The shareholders aren’t any more the most legitimate to govern companies

Source of data in the image: World Bank, stocks traded, turnover ratio of traded shares.

When asked about who should govern companies, the most obvious answer seems to be: the shareholders. And the reason: because they are the owners. Period. Debate closed. Recent discussions about the increased role of other stakeholders, be they the workers, representatives of external interests such as those of the environment or of suppliers, are seen like nice add-ons, little more than an inflexion to a generally valid rule.

I disagree, and believe that the role of the shareholders in the governance of companies should be radically reconsidered.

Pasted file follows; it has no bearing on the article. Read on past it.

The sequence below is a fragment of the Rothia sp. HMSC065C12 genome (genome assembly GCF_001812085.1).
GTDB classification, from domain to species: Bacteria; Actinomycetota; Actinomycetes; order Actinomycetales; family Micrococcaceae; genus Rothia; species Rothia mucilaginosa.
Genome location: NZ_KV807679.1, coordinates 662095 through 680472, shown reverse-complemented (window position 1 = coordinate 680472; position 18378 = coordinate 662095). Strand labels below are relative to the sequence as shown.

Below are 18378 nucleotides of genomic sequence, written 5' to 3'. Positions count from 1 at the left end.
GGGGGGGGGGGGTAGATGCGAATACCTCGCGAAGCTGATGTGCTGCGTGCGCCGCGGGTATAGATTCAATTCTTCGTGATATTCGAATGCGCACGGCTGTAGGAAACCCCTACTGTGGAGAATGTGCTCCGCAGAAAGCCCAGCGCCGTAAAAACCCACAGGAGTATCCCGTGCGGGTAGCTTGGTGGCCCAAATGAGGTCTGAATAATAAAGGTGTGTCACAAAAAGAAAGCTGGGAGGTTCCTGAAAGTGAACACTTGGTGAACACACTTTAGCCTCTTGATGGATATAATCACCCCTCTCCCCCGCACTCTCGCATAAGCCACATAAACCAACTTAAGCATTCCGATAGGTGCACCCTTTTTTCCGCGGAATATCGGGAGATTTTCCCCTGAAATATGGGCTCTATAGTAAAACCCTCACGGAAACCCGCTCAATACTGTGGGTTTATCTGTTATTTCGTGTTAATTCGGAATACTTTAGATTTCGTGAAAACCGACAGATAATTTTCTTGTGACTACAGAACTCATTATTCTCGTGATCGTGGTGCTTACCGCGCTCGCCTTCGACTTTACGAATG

Continue reading “The shareholders aren’t any more the most legitimate to govern companies”

State of Union speech: time for trans-national democracy, at last?

In his “State of the Union” speech of 13 September 2017, President of the Commission Jean-Claude Juncker expressed his “sympathy” for the idea of trans-national lists in the elections to the European Parliament. This is a courageous move, knowing the reluctance – to say the least – of many nationally-elected politicians towards a proposal that would make them obsolete overnight.

I consider Jean-Claude Juncker to be fundamentally right. The only alternative to populism is trans-national democracy, not the global ploutocracy that we currently are heading towards.

Continue reading “State of Union speech: time for trans-national democracy, at last?”

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